Wellington city is often defined by reference to its harbour – and rightly so!  Every day this spread of water presents us with a different colour or mood as wind or rain disturbs the surface.  The sea sparkles in sunlight and takes up a sombre tone on cloudy days.  The harbour influences the life of the city in quite spectacular ways.

Given this influence, and the fact that we are a nation isolated by and dependent on the sea, it’s appropriate that we pause in our worship to remember and pray for seafarers and others who make their living from the sea.  Theirs is often a lonely and dangerous life, the vastness of the sea unpredictable in its temper, exposed and vulnerable to nature’s wiles and mysteries.

Sound carries across water and Jesus often preached from a fishing boat off the shore of Lake Galilee.  Perhaps his reassuring words in today’s Gospel that we would find rest and peace in his company, were first heard across the “gentle and humble” lapping of the water playing with the shore!  Many of the apostles were fishermen, and a fish became an early symbol of Eucharist.  So, it’s not surprising that the Church has been described as a ship, with Peter as the helmsman.

The image hit home hard this week as the ugly spectre of child abuse by clergy raised its head again.  Australia’s Cardinal George Pell is returning from Rome to face historical abuse charges and the barque of Peter finds itself in stormy waters.  As Catholics we are stunned and embarrassed by this news.  Hurt and anger may cause some to leave the ship; others might question whether the Church is the Titanic and how big is the iceberg we’ve just hit.

No matter the outcome, our ship will have to ride out some heavy seas before it comes in sight of a safe harbour.  We must pray sincerely for our helmsman, Pope Francis, that he will continue to stand resolutely against the wind of criticism and unfaithfulness.  We need to look carefully at our own position: am I helping to steady the boat or is my attitude contributing to its instability?  Do I have a sailor’s pride in our ship, or am I half-hearted, not fully committed?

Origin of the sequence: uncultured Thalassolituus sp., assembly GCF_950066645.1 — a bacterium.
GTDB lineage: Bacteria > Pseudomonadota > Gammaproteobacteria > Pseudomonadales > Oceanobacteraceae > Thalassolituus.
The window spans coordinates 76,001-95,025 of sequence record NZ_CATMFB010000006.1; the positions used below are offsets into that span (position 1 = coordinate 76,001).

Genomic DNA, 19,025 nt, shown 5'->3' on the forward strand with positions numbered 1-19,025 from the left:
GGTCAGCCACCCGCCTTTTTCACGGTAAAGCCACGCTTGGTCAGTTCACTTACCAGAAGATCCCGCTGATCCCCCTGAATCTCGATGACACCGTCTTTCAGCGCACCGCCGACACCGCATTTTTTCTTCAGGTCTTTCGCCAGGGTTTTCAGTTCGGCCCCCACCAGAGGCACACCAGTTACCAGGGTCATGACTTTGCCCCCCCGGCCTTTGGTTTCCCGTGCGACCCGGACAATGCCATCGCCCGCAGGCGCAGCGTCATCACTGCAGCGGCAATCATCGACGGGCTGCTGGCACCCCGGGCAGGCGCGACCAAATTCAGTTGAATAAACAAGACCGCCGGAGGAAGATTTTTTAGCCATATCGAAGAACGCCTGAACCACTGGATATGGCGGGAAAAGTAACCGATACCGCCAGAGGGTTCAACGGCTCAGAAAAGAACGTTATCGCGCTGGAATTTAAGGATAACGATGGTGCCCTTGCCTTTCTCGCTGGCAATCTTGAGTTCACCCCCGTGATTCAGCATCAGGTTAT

Statistically, the Church is not the worst offender in the world-wide sex abuse scandal, but the Church is a huge promoter and defender of moral values making her fall from grace the more terrible.  Even the hint of immoral behaviour in the Church, true or false, harms and scars the body of Christ.

It’s the pattern of every life that tragedy and disappointment, heartbreak and loss weave their way into excitement and gladness, contentment and success.  Our human ups and downs closely resemble the playful and dangerous ways of the sea.  The expression “making waves” indicates our ability to cause trouble can be very deliberate.  The sea is merciless to the foolish.

Rejoice, heart and soul…Shout with gladness – This is the cry of Zechariah in the face of hardship and opposition.  It’s our first reading today and echoes the constant theme of Jesus not to be afraid, not to lose confidence in him.  We stumble and fall; our humanity is prone to weakness, even betrayal.  But the victory is assured if we follow the way of the Spirit of God living in us [2nd Reading].

Today we pray for seafarers, for their protection from stormy seas and human exploitation.  And we pray for ourselves as people of faith and hope, travelling the sea of life in the ship of Peter: heal our wounds merciful God; keep us sea-worthy, help us find rest for our souls.